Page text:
The World of Mentorships for Women in Africa

Overcoming challenges in the mentor-mentee relationship

By Ronald Quincy, Ph.D.

As a mentor with the Mandela Washington Fellows program, it is my responsibility to remain in contact with the various mentees I have had the pleasure of advising throughout the years. While visiting these fellows, both men and women, in many locations within sub-Saharan Africa, it has become very clear that effectively managing mentorship relations is a challenge. Recruitment, selection and effective maintenance of mentorship relationships are difficult for both men and women. However, from my experience, I have learned that it is particularly more challenging to establish and sustain mentorships with women.

In Africa, there seems to be an absence of a long-standing culture of mentorship. However, the combination of informal and formal components of mentorship relations is fundamentally essential, especially for those who wish to progress in their own career ambitions. The presence of a mentor, if efficiently executed, could enhance one’s professional journey greatly. Throughout my time with the Mandela Fellows, I have gained incredible insight into the characteristics of effective mentorship. Mentorship roles are intersected by the needs of the mentee to receive guidance and the mentor’s commitment to assist the career pathways of mentees. An effective mentor will properly identify the needs and goals of his or her mentee and contribute to the execution process of such aspirations. In order to carry out these responsibilities, one must maintain a sense of benevolence and genuineness to allow the most productive and developmental outcomes. From my experience, however, I have noticed that various social components from within African culture tend to hinder the ability of an African woman to receive the proper instruction she may need.

Through discussions with numerous Mandela Fellows, I have learned that nearly none of them have actually obtained professional mentorships. Women who do not receive mentorships are the most critical demographic of this type. There are special and unique circumstances that impede effective mentoring processes for women. Among them is the cultural and professional dynamic with regards to gender that continues to disadvantage women and the development of their careers. In a region as culturally rich as Africa, social dynamics vary greatly and lead to distorted expectations of reciprocity. Whether the mentor is a man or a woman also tends to play a critical role in the success of these relationships.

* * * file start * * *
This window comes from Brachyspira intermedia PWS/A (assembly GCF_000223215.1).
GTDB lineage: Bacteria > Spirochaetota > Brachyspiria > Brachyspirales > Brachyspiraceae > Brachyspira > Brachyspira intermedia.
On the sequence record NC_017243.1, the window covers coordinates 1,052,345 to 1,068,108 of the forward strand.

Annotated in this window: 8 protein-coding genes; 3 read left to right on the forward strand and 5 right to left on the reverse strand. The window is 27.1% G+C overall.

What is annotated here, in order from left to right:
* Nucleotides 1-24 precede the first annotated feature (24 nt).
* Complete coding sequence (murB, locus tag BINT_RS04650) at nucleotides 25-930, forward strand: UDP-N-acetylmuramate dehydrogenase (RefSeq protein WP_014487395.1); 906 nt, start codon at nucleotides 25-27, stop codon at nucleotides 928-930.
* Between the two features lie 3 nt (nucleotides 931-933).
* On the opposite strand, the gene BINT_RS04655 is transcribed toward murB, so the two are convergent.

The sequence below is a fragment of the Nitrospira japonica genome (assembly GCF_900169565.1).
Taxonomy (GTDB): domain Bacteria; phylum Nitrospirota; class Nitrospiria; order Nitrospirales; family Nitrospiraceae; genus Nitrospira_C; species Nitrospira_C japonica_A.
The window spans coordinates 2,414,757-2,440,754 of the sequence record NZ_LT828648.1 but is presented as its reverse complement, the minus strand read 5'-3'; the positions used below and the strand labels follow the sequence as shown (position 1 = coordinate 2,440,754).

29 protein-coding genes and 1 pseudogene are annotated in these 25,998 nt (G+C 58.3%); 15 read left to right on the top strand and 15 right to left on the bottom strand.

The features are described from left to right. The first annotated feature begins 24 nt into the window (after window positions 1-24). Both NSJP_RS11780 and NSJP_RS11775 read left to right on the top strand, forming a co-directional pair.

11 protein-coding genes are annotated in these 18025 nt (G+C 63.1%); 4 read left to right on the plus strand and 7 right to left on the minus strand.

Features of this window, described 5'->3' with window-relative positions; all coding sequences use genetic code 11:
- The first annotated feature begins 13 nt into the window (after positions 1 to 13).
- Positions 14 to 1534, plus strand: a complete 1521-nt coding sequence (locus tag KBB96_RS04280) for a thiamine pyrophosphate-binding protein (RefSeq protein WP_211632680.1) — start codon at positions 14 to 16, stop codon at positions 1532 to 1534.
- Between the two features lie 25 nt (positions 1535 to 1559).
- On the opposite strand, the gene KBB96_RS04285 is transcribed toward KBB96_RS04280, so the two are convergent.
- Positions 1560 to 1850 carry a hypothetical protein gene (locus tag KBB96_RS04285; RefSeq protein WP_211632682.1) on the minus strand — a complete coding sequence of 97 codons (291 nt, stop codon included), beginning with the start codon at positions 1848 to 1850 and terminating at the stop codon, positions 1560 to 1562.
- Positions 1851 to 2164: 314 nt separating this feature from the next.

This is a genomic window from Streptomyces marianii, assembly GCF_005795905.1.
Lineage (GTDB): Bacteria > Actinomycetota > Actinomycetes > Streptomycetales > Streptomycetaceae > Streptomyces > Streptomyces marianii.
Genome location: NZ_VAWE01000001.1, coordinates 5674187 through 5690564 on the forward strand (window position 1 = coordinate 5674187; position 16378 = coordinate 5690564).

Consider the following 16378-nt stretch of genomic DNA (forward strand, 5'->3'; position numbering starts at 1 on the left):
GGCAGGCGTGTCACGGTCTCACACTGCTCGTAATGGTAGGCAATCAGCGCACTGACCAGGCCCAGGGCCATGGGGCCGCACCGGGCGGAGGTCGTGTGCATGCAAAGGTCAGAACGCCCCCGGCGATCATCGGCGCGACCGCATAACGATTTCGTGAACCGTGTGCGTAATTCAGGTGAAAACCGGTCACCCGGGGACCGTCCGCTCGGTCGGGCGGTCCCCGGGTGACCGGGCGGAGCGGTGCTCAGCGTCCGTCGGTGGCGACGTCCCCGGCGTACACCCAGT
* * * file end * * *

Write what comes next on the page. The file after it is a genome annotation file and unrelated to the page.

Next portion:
Those who have been able to obtain professional mentorships, however, still tend to complain that their mentors serve as more of a burden than an asset. When a woman’s mentor is a male, problems are usually associated with a camouflage of expectations where he is expectant of certain social benefits in exchange for his professional generosity. Such misunderstandings may create a sense of unwarranted social reciprocity and lead to unhealthy mentorship relations for the woman.

Even with a female mentor, the expectations are not always in alignment with the goals and aspirations of the mentee. Various societal characteristics tend to yield an environment of competition between the female mentor and her mentee both socially and professionally. Instead of approaching her responsibilities as a mentor with a sense of generosity, a female mentor instead tends to act with an increasing sense of caution. She grows to see the mentee as a challenge to her own success in an organization, a tendency due strictly to the inequality of professional opportunities for African women in the workplace.

There are various positive resolutions for these types of challenges that I have found to be most constructive and accommodating for the female mentee. These solutions require professionals to share mentorship practices among one another to discuss techniques that are most conducive to the career advancement for the mentee. This would allow for the expansion of knowledge and encourage discussion amongst potential mentors, not only to advance the quality of mentoring throughout the African region but to increase the presence of these relations in general.

With regards to the formation of unequal expectations and misunderstandings, the most productive solution I can propose is the implementation of mentoring agreements between the mentor and mentee. Through this arrangement, the parties will establish the individual expectations they have and the roles that they will play in order to maintain a positive and rewarding mentorship experience. This will reduce the possibility of improper social exchanges and ensure that the female mentee receives the utmost professional relationship.

Ultimately, the practice of mentorship within sub-Saharan Africa is influenced by both the professional and social traditions within the region. As these components of culture evolve, so does the structure of mentorship. With various efforts and studies, we may be able to augment the presence and significance of mentorship for women in this region.

Ronald L. Quincy, Ph.D. is a professor of professional practice at the Edward J. Bloustein School of Planning and Public Policy and the academic director for the Civic Leadership Institute for the Mandela Washington Fellowship at Rutgers University.

Photo: 2018 Mandela Washington Fellows at Rutgers University with Dr. Quincy, Courtesy of Rutgers University.

The views and opinions expressed here belong to the author and do not necessarily reflect those of the YALI Network or the U.S. government.

Career Growth,

Mentoring,

Professional Development

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